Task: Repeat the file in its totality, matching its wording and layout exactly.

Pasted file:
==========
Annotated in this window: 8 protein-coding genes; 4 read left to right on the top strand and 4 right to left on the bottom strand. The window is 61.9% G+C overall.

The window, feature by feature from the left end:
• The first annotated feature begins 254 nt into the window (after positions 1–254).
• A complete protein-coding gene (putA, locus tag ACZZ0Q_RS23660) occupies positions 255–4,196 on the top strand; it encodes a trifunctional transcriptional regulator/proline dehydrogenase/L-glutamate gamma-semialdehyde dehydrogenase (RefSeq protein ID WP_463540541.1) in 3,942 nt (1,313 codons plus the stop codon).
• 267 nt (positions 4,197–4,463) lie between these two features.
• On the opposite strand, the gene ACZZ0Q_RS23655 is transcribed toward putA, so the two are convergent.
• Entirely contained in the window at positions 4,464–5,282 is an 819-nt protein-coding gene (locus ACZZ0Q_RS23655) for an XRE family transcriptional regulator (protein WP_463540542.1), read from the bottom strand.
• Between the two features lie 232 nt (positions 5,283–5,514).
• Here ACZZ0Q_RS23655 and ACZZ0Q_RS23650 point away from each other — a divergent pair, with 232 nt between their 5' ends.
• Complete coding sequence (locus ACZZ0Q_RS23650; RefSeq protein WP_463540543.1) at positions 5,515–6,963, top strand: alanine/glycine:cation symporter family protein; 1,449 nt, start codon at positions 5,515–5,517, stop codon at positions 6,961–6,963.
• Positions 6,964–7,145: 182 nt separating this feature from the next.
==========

Annotated in this window: 8 protein-coding genes; 4 read left to right on the top strand and 4 right to left on the bottom strand. The window is 61.9% G+C overall.

The window, feature by feature from the left end:
• The first annotated feature begins 254 nt into the window (after positions 1–254).
• A complete protein-coding gene (putA, locus tag ACZZ0Q_RS23660) occupies positions 255–4,196 on the top strand; it encodes a trifunctional transcriptional regulator/proline dehydrogenase/L-glutamate gamma-semialdehyde dehydrogenase (RefSeq protein ID WP_463540541.1) in 3,942 nt (1,313 codons plus the stop codon).
• 267 nt (positions 4,197–4,463) lie between these two features.
• On the opposite strand, the gene ACZZ0Q_RS23655 is transcribed toward putA, so the two are convergent.
• Entirely contained in the window at positions 4,464–5,282 is an 819-nt protein-coding gene (locus ACZZ0Q_RS23655) for an XRE family transcriptional regulator (protein WP_463540542.1), read from the bottom strand.
• Between the two features lie 232 nt (positions 5,283–5,514).
• Here ACZZ0Q_RS23655 and ACZZ0Q_RS23650 point away from each other — a divergent pair, with 232 nt between their 5' ends.
• Complete coding sequence (locus ACZZ0Q_RS23650; RefSeq protein WP_463540543.1) at positions 5,515–6,963, top strand: alanine/glycine:cation symporter family protein; 1,449 nt, start codon at positions 5,515–5,517, stop codon at positions 6,961–6,963.
• Positions 6,964–7,145: 182 nt separating this feature from the next.